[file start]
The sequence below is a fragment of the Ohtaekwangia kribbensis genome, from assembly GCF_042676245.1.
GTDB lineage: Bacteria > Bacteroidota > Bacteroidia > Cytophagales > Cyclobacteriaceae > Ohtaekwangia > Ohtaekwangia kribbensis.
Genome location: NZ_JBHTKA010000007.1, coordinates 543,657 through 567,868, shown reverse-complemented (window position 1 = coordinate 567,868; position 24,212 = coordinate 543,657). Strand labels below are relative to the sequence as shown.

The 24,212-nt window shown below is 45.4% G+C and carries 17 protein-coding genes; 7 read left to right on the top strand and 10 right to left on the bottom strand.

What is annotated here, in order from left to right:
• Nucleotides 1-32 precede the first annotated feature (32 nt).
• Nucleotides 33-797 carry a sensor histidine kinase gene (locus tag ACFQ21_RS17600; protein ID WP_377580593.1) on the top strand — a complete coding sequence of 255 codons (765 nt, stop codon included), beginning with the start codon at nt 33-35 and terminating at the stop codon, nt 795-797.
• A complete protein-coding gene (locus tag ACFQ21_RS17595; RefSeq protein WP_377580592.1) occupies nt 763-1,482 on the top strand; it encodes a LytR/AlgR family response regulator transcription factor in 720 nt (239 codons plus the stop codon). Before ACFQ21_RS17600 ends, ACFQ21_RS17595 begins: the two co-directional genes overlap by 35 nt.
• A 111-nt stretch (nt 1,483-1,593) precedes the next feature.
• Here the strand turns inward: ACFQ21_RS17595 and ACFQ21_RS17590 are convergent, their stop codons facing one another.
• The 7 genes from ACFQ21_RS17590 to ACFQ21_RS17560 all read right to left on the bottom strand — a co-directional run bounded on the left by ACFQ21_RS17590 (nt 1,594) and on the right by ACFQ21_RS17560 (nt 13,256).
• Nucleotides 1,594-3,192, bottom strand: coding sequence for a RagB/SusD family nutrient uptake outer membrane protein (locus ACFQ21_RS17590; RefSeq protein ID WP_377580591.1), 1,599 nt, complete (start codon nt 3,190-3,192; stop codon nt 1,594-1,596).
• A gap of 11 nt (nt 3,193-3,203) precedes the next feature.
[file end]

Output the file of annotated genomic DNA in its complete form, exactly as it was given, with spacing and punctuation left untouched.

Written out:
The sequence below is a fragment of the Ohtaekwangia kribbensis genome, from assembly GCF_042676245.1.
GTDB lineage: Bacteria > Bacteroidota > Bacteroidia > Cytophagales > Cyclobacteriaceae > Ohtaekwangia > Ohtaekwangia kribbensis.
Genome location: NZ_JBHTKA010000007.1, coordinates 543,657 through 567,868, shown reverse-complemented (window position 1 = coordinate 567,868; position 24,212 = coordinate 543,657). Strand labels below are relative to the sequence as shown.

The 24,212-nt window shown below is 45.4% G+C and carries 17 protein-coding genes; 7 read left to right on the top strand and 10 right to left on the bottom strand.

What is annotated here, in order from left to right:
• Nucleotides 1-32 precede the first annotated feature (32 nt).
• Nucleotides 33-797 carry a sensor histidine kinase gene (locus tag ACFQ21_RS17600; protein ID WP_377580593.1) on the top strand — a complete coding sequence of 255 codons (765 nt, stop codon included), beginning with the start codon at nt 33-35 and terminating at the stop codon, nt 795-797.
• A complete protein-coding gene (locus tag ACFQ21_RS17595; RefSeq protein WP_377580592.1) occupies nt 763-1,482 on the top strand; it encodes a LytR/AlgR family response regulator transcription factor in 720 nt (239 codons plus the stop codon). Before ACFQ21_RS17600 ends, ACFQ21_RS17595 begins: the two co-directional genes overlap by 35 nt.
• A 111-nt stretch (nt 1,483-1,593) precedes the next feature.
• Here the strand turns inward: ACFQ21_RS17595 and ACFQ21_RS17590 are convergent, their stop codons facing one another.
• The 7 genes from ACFQ21_RS17590 to ACFQ21_RS17560 all read right to left on the bottom strand — a co-directional run bounded on the left by ACFQ21_RS17590 (nt 1,594) and on the right by ACFQ21_RS17560 (nt 13,256).
• Nucleotides 1,594-3,192, bottom strand: coding sequence for a RagB/SusD family nutrient uptake outer membrane protein (locus ACFQ21_RS17590; RefSeq protein ID WP_377580591.1), 1,599 nt, complete (start codon nt 3,190-3,192; stop codon nt 1,594-1,596).
• A gap of 11 nt (nt 3,193-3,203) precedes the next feature.